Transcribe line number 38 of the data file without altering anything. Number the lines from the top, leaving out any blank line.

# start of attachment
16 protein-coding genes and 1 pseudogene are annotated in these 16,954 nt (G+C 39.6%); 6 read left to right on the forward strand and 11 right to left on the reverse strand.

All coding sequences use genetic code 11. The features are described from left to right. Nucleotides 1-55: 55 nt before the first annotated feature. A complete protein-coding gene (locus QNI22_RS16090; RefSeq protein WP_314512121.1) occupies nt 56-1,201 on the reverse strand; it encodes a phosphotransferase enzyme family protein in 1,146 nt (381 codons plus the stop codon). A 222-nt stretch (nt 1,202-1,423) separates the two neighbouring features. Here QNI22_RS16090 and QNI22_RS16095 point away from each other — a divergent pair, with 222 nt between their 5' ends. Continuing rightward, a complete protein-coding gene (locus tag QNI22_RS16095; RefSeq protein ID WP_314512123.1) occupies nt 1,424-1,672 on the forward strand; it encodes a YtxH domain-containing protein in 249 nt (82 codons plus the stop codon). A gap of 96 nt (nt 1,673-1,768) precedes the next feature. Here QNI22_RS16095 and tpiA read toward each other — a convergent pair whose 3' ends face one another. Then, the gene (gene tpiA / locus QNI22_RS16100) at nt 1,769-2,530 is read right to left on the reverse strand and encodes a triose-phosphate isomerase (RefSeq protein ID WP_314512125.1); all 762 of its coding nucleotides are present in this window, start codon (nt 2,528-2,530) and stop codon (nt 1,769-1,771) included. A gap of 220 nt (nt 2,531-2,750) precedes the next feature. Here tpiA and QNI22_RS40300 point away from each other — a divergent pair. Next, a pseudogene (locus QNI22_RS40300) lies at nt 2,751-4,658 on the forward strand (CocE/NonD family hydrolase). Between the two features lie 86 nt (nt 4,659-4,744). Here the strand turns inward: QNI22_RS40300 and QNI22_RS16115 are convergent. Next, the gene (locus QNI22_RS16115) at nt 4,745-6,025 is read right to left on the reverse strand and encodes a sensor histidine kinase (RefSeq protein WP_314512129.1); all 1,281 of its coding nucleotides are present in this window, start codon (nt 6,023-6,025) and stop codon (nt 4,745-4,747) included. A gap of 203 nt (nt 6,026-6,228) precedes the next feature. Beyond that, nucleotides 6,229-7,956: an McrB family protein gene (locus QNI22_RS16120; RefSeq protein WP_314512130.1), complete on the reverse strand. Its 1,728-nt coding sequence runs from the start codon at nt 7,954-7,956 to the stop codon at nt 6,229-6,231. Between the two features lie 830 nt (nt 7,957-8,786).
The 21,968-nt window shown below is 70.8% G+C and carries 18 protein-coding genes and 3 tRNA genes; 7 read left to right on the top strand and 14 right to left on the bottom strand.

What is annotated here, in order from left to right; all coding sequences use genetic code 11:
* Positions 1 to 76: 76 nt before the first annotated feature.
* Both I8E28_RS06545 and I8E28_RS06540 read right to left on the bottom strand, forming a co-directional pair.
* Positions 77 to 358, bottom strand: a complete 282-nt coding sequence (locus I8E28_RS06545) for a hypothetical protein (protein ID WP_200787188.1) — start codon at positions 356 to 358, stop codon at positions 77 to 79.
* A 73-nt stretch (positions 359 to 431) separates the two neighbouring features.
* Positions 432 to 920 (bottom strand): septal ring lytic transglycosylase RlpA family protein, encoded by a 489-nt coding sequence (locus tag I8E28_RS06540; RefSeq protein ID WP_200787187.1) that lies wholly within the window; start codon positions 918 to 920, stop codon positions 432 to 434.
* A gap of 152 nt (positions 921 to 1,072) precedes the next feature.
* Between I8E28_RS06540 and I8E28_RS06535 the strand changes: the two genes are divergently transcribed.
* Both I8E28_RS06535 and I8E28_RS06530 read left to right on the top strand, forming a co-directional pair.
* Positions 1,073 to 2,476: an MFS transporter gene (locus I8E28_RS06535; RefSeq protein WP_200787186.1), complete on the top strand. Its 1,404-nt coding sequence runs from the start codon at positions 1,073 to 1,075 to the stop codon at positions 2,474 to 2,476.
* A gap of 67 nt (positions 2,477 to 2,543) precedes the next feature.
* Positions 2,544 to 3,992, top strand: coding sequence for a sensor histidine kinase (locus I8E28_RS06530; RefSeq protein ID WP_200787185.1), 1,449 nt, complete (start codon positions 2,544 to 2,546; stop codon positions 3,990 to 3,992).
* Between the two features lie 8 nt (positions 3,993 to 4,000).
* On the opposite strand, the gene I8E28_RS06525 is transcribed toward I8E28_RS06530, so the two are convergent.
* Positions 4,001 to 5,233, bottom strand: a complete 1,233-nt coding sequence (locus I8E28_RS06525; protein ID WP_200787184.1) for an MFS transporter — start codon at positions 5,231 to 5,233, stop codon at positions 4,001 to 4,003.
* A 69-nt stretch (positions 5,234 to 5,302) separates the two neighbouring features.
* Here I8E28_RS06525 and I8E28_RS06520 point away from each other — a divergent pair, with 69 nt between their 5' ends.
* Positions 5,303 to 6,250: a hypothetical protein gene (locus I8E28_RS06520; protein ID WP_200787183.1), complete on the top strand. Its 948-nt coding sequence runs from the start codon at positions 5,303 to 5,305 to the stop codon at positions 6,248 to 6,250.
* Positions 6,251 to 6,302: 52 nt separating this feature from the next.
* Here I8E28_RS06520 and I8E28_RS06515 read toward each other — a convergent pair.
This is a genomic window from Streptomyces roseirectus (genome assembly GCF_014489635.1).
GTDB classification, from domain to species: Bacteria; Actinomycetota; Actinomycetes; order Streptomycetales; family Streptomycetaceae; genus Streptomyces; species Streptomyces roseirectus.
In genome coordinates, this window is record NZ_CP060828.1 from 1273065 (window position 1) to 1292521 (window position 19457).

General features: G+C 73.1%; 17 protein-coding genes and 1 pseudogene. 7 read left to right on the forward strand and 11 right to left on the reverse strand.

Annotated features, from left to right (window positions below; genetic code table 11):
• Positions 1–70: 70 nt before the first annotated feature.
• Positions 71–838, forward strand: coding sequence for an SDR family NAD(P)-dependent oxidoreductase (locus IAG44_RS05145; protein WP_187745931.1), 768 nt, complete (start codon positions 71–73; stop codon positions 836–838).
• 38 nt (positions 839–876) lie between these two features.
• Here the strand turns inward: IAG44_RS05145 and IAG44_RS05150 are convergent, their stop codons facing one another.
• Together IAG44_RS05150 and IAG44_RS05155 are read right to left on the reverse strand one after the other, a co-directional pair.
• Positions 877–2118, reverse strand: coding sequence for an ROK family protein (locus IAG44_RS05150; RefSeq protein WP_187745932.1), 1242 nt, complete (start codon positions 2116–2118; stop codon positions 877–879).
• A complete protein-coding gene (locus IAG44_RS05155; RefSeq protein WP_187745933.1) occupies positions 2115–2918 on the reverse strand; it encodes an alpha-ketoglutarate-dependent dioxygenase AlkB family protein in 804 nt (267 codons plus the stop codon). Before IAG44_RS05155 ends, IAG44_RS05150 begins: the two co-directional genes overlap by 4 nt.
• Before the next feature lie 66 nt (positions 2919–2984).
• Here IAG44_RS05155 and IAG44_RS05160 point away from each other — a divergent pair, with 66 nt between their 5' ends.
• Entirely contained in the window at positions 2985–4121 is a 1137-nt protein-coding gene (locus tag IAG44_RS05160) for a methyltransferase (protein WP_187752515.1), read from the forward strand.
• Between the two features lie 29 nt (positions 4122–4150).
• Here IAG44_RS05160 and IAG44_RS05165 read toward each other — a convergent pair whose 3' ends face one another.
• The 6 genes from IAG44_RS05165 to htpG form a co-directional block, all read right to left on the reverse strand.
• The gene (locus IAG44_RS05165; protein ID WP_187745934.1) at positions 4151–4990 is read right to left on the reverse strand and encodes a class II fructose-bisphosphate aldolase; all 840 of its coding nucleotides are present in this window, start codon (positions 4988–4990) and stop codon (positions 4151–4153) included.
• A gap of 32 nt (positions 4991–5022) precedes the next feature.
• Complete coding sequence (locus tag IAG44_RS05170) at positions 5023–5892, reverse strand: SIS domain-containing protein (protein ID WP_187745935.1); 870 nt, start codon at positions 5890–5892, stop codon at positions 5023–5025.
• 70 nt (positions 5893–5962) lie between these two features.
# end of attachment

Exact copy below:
• Entirely contained in the window at positions 2985–4121 is a 1137-nt protein-coding gene (locus tag IAG44_RS05160) for a methyltransferase (protein WP_187752515.1), read from the forward strand.